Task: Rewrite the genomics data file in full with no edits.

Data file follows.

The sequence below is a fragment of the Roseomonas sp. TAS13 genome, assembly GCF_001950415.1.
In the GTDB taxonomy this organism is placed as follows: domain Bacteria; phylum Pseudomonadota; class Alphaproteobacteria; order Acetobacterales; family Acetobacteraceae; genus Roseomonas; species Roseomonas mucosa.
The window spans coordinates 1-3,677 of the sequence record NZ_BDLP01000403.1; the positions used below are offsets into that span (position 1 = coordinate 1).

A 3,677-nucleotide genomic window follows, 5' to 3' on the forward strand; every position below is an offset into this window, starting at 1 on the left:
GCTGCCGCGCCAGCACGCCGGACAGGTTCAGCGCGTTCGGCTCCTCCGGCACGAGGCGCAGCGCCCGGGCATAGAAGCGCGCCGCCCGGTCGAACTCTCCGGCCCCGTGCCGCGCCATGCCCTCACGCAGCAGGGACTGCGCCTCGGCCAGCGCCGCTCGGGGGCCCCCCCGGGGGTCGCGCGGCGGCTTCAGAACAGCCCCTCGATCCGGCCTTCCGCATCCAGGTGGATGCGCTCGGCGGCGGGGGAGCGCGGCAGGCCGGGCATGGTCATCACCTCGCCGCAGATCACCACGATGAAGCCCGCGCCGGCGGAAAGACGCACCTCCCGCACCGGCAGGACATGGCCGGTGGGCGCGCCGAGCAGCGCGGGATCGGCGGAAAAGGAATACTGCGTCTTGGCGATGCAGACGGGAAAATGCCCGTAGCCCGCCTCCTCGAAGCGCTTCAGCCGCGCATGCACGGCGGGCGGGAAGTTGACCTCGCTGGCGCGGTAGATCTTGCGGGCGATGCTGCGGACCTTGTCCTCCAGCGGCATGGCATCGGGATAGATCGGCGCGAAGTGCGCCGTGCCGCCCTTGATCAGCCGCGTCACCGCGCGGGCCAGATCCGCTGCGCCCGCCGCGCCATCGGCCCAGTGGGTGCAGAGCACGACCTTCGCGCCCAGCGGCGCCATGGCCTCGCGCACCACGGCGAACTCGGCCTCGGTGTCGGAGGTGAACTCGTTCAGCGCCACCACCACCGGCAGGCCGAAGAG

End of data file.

The sequence below is a fragment of the Roseomonas sp. TAS13 genome, assembly GCF_001950415.1.
In the GTDB taxonomy this organism is placed as follows: domain Bacteria; phylum Pseudomonadota; class Alphaproteobacteria; order Acetobacterales; family Acetobacteraceae; genus Roseomonas; species Roseomonas mucosa.
The window spans coordinates 1-3,677 of the sequence record NZ_BDLP01000403.1; the positions used below are offsets into that span (position 1 = coordinate 1).

A 3,677-nucleotide genomic window follows, 5' to 3' on the forward strand; every position below is an offset into this window, starting at 1 on the left:
GCTGCCGCGCCAGCACGCCGGACAGGTTCAGCGCGTTCGGCTCCTCCGGCACGAGGCGCAGCGCCCGGGCATAGAAGCGCGCCGCCCGGTCGAACTCTCCGGCCCCGTGCCGCGCCATGCCCTCACGCAGCAGGGACTGCGCCTCGGCCAGCGCCGCTCGGGGGCCCCCCCGGGGGTCGCGCGGCGGCTTCAGAACAGCCCCTCGATCCGGCCTTCCGCATCCAGGTGGATGCGCTCGGCGGCGGGGGAGCGCGGCAGGCCGGGCATGGTCATCACCTCGCCGCAGATCACCACGATGAAGCCCGCGCCGGCGGAAAGACGCACCTCCCGCACCGGCAGGACATGGCCGGTGGGCGCGCCGAGCAGCGCGGGATCGGCGGAAAAGGAATACTGCGTCTTGGCGATGCAGACGGGAAAATGCCCGTAGCCCGCCTCCTCGAAGCGCTTCAGCCGCGCATGCACGGCGGGCGGGAAGTTGACCTCGCTGGCGCGGTAGATCTTGCGGGCGATGCTGCGGACCTTGTCCTCCAGCGGCATGGCATCGGGATAGATCGGCGCGAAGTGCGCCGTGCCGCCCTTGATCAGCCGCGTCACCGCGCGGGCCAGATCCGCTGCGCCCGCCGCGCCATCGGCCCAGTGGGTGCAGAGCACGACCTTCGCGCCCAGCGGCGCCATGGCCTCGCGCACCACGGCGAACTCGGCCTCGGTGTCGGAGGTGAACTCGTTCAGCGCCACCACCACCGGCAGGCCGAAGAG